Category Archives: Meditations

Meditations on the Catholic faith by Father Flader

The spirit of Advent

 

In Advent we look with hope and expectation towards the celebration of Christ’s birth at Christmas and his second coming at the end of time. But we can also prepare for his daily coming into our soul in prayer and Holy Communion and his coming at the end of our life to welcome us into eternity. In this meditation we consider:

  • How much God loved us in taking our human nature in order to redeem us
  • How from the earliest centuries the Church has lived Advent as a season of penance
  • How in Advent we can struggle to improve in the same three areas as we do in Lent: prayer, fasting and almsgiving
  • How through this struggle we clean out the stable of our soul so that Our Lord finds it a more worthy dwelling place

The Last Things

One day God will call each of us through the gateway of death into the next life where, after a particular judgment, we will enter into heaven, either immediately or through the purification of purgatory, or we will go to eternal damnation in hell. Meditating on these realities helps us to focus our lives so that we can be found worthy of heaven when we die. In this meditation we use the Scriptures, the Catechism of the Catholic Church and the writings of saints to consider:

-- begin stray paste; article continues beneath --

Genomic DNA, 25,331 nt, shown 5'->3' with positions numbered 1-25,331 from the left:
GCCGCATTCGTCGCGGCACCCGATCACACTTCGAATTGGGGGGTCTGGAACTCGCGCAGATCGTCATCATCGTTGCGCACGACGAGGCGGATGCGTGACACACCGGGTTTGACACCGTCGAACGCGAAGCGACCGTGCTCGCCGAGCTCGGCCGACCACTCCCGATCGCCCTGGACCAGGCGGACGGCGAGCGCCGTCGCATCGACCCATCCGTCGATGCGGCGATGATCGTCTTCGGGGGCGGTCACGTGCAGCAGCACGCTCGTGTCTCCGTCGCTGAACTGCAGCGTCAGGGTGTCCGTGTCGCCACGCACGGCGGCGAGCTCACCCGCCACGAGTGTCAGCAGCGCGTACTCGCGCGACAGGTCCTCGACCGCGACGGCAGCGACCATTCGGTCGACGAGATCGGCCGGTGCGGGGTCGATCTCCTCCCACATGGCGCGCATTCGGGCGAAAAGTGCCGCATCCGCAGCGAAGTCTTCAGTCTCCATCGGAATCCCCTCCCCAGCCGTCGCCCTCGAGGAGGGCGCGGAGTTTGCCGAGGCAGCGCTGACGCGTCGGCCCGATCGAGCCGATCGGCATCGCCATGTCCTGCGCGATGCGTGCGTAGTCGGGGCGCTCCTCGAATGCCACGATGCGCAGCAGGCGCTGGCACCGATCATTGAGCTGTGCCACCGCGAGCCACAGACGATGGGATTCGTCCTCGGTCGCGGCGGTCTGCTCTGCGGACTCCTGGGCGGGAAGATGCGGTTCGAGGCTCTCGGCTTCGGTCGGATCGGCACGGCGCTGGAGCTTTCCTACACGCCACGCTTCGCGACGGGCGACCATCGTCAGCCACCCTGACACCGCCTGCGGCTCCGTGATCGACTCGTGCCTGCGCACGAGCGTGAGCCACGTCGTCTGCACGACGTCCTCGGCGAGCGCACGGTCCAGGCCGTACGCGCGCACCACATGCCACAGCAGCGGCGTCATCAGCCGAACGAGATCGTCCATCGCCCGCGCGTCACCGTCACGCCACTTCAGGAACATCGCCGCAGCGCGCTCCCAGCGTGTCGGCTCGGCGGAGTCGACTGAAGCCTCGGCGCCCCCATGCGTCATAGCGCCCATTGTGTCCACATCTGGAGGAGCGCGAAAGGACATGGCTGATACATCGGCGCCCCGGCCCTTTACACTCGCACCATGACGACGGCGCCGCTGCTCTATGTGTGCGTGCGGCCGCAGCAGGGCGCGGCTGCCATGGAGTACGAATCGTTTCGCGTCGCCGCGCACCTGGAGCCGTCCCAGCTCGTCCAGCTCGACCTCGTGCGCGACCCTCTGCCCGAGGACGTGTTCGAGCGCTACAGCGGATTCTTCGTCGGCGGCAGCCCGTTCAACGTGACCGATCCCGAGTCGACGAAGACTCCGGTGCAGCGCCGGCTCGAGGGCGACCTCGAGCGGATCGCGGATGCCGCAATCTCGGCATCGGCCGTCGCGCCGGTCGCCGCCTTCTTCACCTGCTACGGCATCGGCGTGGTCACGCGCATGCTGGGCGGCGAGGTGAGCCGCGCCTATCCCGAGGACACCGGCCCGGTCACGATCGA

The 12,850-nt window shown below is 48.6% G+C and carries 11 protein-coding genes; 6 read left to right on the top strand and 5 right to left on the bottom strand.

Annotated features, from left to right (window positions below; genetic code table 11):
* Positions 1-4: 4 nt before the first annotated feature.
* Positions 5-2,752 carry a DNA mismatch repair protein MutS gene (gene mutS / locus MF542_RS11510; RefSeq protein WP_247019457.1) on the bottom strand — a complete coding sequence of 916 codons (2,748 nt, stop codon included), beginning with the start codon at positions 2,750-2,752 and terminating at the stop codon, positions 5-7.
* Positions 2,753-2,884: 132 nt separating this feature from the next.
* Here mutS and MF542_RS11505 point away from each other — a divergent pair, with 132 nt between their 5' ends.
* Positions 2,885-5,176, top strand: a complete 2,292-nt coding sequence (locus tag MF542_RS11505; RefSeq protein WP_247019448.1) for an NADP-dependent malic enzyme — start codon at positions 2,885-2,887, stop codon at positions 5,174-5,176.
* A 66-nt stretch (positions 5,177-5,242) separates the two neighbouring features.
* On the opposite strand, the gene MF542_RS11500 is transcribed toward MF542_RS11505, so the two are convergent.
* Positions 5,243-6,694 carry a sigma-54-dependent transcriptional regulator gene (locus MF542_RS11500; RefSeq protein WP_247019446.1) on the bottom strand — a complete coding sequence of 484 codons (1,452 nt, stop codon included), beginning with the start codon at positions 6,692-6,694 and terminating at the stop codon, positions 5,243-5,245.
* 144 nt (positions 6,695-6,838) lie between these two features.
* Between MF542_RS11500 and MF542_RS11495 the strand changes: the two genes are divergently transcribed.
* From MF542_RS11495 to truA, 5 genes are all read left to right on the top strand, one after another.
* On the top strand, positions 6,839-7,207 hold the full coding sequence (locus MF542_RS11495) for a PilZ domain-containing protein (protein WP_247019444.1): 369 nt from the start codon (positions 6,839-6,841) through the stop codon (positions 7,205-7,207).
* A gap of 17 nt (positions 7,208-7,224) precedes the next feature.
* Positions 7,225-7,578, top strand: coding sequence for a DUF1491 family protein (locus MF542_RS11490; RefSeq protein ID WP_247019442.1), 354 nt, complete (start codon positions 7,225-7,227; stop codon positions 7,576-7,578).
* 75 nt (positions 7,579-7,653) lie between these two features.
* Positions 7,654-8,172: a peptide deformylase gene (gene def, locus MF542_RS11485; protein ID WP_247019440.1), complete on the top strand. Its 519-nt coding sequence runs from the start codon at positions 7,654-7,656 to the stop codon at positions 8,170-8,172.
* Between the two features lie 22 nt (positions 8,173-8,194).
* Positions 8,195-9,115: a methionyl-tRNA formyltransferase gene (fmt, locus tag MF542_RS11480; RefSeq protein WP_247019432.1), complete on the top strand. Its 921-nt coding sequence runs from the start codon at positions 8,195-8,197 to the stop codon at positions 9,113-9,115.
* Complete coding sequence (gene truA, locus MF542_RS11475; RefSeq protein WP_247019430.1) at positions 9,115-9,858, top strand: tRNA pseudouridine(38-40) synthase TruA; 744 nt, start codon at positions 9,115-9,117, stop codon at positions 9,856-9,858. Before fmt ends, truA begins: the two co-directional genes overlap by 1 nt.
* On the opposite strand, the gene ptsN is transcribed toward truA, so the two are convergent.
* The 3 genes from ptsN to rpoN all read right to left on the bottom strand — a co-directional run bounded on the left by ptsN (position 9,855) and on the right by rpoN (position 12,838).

• Death is not the end but the beginning of eternal life
  • In the particular judgment we will see our life as God sees us and we can prepare for it by being sincere here on earth
  • Hell is a reality and we should do everything possible to avoid going there
  • If our soul is not completely pure when we die we will be purified in the fire of God’s love in purgatory
  • We should pray very much for the souls in purgatory
  • Our goal is the supreme, definitive happiness of heaven, where we will see God face to face.

Devotion to the holy souls

Through Purgatory the soul must be completely purified before it can enter heaven.

Purgatory is purification, so as to achieve the holiness necessary to enter the joy of heaven.

The Church dedicates the month of November to praying for the holy souls in Purgatory. This is important since many souls in that state have no one to pray for them. In this meditation we consider:

  • Why Purgatory exists
  • The pains experienced by the holy souls, along with the love and joy they experience
  • That Purgatory is a manifestation of God’s holiness, justice and mercy
  • Accounts of souls in Purgatory who have communicated with people on earth
  • How from the earliest days the Church has prayed for the faithful departed
  • The benefits for the holy souls and for ourselves of devotion to the souls in Purgatory

Love, sin and repentance

 

The parable of the prodigal son is mercy perosnified.

God so loved the world that he sent his only begotten Son, and Jesus loved us so much that he suffered and died on the cross for us. Jesus invites us to love him in return but we so often show him by our sins that we love him too little. In this meditation we consider how: